Behind them Khun U-tain’s gear problem saw him drop further back and as he braked for the hairpin he was tapped by Khun Chanapol, who was swarming all over him as he swung into the circuit’s tightest turn. Khun U-tain spun round on the inside and had to wait until the rest of the field had picked it way round the outside of the #198 Honda before he could turn back round and proceed.

Khun Nuttapong outbraked Khun Isara into the S2 Bangsaen Hotel hairpin to move into second place. Holding that position it really was game over in terms of the championship – albeit with 12 laps of the race still to race. Also on the move on the first lap was Khun Teerasak who had started the race from the back. He made a good start and then pushed Khun Naratip over the second half of the lap before deposing him out of P6.

Khun Komkrit had a wide moment into the S2 Bangsaen Hotel Hairpin but rejoined and lost virtually no time, a little further back though Khun U-tain peeled off into the pits to retire. “After the hit at the U-turn, my gears were damaged because the gear leaver got pushed and forced in and my second, third, fourth and final gears were gone,” he explained. “I went around the track slowly thinking I could bring the car [to the finish] but I couldn’t and retired.”

The top three – Khun Kajornsak, Khun Nuttapong and Khun Isara – wouldn’t change positions for the rest of the race, from lap 1 to lap 13; the trio would soon split up to run lonely races, but behind them it was action all the way.

On the second lap Khun Teerasak moved up another spot to P5 as he got past Khun Chanapol and in fact he would be up to P4 the next lap as he went down the inside of the #134 Honda of Khun Komkrit, who was struggling with an LSD problem, through the hairpin. However a lap after that, the fifth of the race, Khun Teerasak slowed and pitted for his team to fix the issue and thus dropped to the back of the pack, allowing Khun Komkrit back into P4 and Khun Chanapol into P5.

Khun Komkrit then started to drop back as his transmission problem worsened and he would lose three places on the eighth lap as an impressively recovering Khun Teerasak went the other way, climbing three positions up to P5. In between them Khun Naratip and Khun Wichaiyut made and lost a place each. Quite a lap!
The race then settled down until the eleventh lap with just two to go and Khun Teerasak’s hard change up the order came to a messy end as he had a big moment through the chicane; he clipped the first section, lost grip and the car spun round and hit the barriers on the inside hard before bouncing round and onto the track. He was out on the spot.

That was it in terms of action and at the end of thirteen relentless laps Khun Kajornsak took an emphatic 18 second victory. That was his third of the year, a great result for his switch year to Super 1500 but it wasn’t enough to deprive Khun Nuttapong of the title as he safely brought the #141 Honda home next. That gave him his second Super 1500 championship title and his first in the ‘TSS era’ as his previous crown came in 2011. It was a controlled weekend’s performance with no hiccups and the season has really come to him during the closing stages. “I am very pleased, [it was] fun,” he said afterwards. “I like Bangsaen and I had no problems with the car.”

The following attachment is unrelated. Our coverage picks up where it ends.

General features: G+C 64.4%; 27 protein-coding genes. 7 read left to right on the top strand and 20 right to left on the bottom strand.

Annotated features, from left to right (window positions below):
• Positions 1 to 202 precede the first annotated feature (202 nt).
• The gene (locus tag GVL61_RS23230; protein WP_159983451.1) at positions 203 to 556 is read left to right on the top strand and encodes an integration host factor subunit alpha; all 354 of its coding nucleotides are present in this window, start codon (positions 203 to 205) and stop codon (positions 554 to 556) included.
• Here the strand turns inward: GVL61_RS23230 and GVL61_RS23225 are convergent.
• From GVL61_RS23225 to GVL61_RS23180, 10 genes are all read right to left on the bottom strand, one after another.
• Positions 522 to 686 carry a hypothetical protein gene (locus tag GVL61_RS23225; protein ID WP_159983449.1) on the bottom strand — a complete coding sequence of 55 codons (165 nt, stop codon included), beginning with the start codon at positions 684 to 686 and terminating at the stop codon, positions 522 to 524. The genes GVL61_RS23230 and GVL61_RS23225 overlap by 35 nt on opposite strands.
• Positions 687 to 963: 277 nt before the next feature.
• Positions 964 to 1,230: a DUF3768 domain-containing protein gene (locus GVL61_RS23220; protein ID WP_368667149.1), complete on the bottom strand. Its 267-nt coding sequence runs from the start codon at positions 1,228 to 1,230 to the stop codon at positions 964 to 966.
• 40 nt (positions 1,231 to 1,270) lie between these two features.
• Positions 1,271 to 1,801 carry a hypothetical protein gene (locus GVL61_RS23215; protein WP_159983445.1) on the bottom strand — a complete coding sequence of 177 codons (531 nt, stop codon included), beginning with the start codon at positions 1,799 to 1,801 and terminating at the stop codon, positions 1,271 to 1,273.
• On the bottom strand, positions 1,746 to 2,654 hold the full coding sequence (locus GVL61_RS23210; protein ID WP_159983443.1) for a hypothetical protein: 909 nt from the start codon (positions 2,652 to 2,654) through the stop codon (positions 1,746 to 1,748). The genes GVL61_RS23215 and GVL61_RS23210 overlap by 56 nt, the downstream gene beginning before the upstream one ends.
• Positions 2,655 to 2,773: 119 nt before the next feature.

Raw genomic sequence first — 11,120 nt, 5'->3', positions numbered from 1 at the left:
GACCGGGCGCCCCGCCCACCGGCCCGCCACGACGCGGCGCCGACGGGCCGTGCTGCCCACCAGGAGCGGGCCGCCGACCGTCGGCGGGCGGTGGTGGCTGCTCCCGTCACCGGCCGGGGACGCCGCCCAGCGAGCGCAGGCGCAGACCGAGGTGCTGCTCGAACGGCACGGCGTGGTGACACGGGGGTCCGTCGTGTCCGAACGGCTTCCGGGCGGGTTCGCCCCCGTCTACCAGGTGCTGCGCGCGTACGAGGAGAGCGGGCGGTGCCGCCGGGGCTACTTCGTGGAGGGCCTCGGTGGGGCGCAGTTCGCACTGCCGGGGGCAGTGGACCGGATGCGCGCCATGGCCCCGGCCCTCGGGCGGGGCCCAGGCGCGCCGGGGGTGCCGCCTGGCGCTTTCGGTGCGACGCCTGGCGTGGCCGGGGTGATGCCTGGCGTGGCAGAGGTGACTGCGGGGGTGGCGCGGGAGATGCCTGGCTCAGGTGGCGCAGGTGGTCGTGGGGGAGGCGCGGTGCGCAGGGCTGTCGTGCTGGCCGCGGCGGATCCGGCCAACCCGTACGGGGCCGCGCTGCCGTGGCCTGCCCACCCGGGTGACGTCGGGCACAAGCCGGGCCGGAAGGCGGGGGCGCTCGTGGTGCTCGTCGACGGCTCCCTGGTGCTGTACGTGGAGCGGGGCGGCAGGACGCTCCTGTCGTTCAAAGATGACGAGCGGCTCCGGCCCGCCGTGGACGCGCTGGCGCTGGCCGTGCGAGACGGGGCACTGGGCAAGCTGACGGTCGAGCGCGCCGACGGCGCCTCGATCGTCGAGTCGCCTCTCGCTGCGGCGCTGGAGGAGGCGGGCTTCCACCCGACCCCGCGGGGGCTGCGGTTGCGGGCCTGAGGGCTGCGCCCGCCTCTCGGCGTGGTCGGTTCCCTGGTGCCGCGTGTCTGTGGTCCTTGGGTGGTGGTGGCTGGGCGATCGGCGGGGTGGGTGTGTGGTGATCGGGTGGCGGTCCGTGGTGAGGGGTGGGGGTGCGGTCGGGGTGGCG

Another 15 seconds down the road was Khun Isara to claim P3 and, added to his P2 the previous day, that represented his best weekend of the Super 1500 year. He looked quick and tidy and the black #155 Honda was always on the pace over the weekend.

Khun Chanapol took fourth place to win Class C. While that was his first Class C win of the season it was also his best overall finish of the year, roundly topping his previous high point of sixth place, a position he had achieved no less than four times previously during the season, including during the day before, while fifth overall went to Khun Naratip who enjoyed his best weekend of the year and that equated to the runners up spot in Class C.

With an ailing car Khun Komkrit however held on to claim seventh place while Khun Chalemnpong wrapped up the top eight overall and took third in Class C.

In the final championship standings Khun Nuttapong has 125 points to Khun Kajornsak’s 113 points while the big mover on the classification table over the final weekend of the year was Khun Isara who arrived in Bangsaen in fifth place overall and, thanks to a second- and a third-place, moves up to third in the final overall standings with 83 points. Khun Teerasak (62 points), Khun Komkrit (62) and Khun Chanapol (42 points) wrap up the top six in the championship.
In Class C Khun Teerasak was crowed champion before he even set foot in Bangsaen, which was a good thing for the driver as he had a troubled weekend and despite showing a fast pace he left the seaside with his 6 points to his name. He ends the year on 116 points while Khun Chanapol, thanks to a second and third place, cements the runners up spot. Khun U-tain, who won Class C in the first race and retired in the second keeps hold of third place, ending the year with 75 points, while an excellent weekend for Khun Naratip sees him finish on 70 points and secure fourth in the class standings.

Ben Potter